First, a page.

Mars rover update: January 16, 2018

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Summary: Both rovers have moved little in the past month, Opportunity because it is in a good science location and because it must save energy during the winter and Curiosity because it is in a geological location so good the scientists appear to almost be going ga-ga over it.



For the overall context of Curiosity’s travels, see Pinpointing Curiosity’s location in Gale Crater.

In the month since my December 18 update, Curiosity has continued to head south rather than east as originally planned (as indicated by the dotted yellow line in the traverse map to the right). Moreover, the rover has not moved very much, because the science team has decided that there is just too much significant geology in this area on Vera Rubin Ridge, also part of a geological unit they have dubbed the Hematite Unit.

Right now the rover is located at an area they call “Region e,” one of the three patches I have also indicated on the image to the right. From the second update below:

This location is a slight depression with exposed fractured bedrock that appears more “blue” from orbit than the surrounding region. In addition, the orbital evidence and observations from the ground suggest that this location is similar to “Region 10” that we visited just last week, which was shown to have some pretty spectacular small-scale features that were of particular interest to many on the science team. As a result, the team was very excited to reach “Region e” and begin our scientific investigation!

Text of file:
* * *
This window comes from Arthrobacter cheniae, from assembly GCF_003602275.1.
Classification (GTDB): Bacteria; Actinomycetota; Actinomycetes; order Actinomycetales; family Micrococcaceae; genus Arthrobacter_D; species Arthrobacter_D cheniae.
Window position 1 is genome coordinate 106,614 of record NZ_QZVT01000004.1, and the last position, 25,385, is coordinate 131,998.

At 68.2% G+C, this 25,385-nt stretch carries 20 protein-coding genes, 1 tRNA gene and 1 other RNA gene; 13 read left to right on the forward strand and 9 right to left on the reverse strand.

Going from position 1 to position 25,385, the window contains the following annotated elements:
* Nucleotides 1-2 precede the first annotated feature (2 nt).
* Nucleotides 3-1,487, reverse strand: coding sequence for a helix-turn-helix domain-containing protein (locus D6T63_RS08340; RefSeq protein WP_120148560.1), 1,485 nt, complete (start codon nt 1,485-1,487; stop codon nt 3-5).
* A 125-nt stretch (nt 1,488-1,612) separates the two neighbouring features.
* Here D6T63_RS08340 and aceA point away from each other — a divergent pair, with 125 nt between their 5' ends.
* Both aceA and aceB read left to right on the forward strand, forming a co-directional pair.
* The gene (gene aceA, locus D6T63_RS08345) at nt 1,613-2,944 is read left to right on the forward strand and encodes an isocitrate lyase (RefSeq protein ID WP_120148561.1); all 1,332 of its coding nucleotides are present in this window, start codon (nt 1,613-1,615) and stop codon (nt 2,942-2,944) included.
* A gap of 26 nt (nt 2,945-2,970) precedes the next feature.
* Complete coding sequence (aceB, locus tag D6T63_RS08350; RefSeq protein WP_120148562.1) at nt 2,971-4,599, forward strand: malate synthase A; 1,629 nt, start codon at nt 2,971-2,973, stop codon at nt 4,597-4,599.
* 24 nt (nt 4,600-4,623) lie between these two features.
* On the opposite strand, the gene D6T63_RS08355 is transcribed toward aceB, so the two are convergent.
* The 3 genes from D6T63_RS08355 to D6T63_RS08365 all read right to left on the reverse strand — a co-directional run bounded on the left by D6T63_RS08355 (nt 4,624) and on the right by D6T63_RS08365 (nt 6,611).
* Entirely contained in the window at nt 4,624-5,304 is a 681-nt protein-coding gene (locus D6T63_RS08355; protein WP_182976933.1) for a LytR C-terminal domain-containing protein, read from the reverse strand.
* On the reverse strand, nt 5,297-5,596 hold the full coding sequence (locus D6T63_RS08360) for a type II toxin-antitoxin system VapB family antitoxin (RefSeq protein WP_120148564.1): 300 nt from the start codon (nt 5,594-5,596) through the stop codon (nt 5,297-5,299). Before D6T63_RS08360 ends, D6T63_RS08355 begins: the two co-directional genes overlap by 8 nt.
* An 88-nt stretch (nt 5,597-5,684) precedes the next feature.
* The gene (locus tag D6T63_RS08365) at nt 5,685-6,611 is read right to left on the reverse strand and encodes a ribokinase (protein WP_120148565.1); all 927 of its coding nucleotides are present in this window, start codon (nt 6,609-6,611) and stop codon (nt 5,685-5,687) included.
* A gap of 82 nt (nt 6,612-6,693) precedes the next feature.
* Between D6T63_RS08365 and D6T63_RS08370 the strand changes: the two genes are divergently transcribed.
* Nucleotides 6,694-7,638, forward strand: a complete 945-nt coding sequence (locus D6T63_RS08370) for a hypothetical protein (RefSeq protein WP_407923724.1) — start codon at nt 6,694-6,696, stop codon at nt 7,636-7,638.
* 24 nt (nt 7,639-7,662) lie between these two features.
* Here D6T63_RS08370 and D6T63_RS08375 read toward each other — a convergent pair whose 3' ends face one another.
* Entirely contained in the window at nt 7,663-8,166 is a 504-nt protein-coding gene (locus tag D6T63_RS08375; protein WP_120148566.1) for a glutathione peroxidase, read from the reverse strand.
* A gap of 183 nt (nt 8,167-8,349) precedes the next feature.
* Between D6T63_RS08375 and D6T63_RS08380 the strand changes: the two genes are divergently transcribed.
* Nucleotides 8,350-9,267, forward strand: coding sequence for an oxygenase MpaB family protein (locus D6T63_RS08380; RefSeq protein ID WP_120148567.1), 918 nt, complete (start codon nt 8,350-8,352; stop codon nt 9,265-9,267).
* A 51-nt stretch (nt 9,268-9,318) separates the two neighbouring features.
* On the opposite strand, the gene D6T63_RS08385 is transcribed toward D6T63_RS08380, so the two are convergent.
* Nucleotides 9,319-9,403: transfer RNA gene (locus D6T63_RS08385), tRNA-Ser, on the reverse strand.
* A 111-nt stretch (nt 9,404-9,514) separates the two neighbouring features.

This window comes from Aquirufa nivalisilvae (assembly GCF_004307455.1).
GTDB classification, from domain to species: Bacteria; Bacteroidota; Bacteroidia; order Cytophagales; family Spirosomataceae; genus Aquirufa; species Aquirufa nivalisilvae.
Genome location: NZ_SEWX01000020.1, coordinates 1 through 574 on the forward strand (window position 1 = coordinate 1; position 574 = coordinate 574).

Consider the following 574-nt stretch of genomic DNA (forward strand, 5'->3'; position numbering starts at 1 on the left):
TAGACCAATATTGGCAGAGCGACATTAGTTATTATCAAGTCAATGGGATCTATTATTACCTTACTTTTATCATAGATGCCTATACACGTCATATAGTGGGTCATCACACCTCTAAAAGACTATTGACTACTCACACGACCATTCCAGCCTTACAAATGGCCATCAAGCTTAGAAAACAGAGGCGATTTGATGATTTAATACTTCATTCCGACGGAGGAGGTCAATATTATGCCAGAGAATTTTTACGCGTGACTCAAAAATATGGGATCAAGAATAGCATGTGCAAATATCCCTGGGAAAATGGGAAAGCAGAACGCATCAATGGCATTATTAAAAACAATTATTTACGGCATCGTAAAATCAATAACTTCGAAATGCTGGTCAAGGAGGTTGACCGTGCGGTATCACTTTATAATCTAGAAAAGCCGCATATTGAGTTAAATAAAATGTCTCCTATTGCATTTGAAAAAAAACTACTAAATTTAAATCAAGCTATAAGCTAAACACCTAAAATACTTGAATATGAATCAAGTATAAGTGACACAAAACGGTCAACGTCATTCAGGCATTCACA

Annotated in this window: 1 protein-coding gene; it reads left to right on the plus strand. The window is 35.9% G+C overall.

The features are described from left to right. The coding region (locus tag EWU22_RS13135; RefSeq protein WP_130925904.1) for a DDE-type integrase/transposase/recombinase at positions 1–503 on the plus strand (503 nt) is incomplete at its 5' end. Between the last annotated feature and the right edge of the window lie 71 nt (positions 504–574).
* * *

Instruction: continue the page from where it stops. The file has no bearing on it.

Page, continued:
The last few updates on the Curiosity mission update page indicate the excitement the geologists have for this site:

circular features on Vera Rubin Ridge

Reader Phil Veerkamp clued me in on one particular intriguing image, taken by Curiosity’s Mars Hand Lens Imager (MAHLI) during this time period. I have posted it on the right, cropping the image to focus on the circular geological features at its center.

As I noted to Phil, I have seen circles formed naturally in caves. Water dripping on fine sand will cause a circular splash ring around it. That these features are not all circles does not matter, as splash rings will only look like circles when viewed from directly above. If the ground is uneven they can appear quite distorted from other viewpoints.

The curved rings in the image to the right however appear to be a protruding features, not a splash depressions. While I can think of a process that would fill in such splash rings with harder material and then leave behind a protruding ring after the fine sand erodes away, I have no idea what geological process would create all these curved features. Moreover, I must remind everyone that I am only an amateur geologist. I am sure the real experts on the Curiosity science team have much better theories. I also am sure that they themselves are also a bit baffled.


For the context of Opportunity’s recent travels along the rim of Endeavour Crater, see my May 15, 2017 rover update.

Opportunity's location in Perserverance Valley, Sol 4836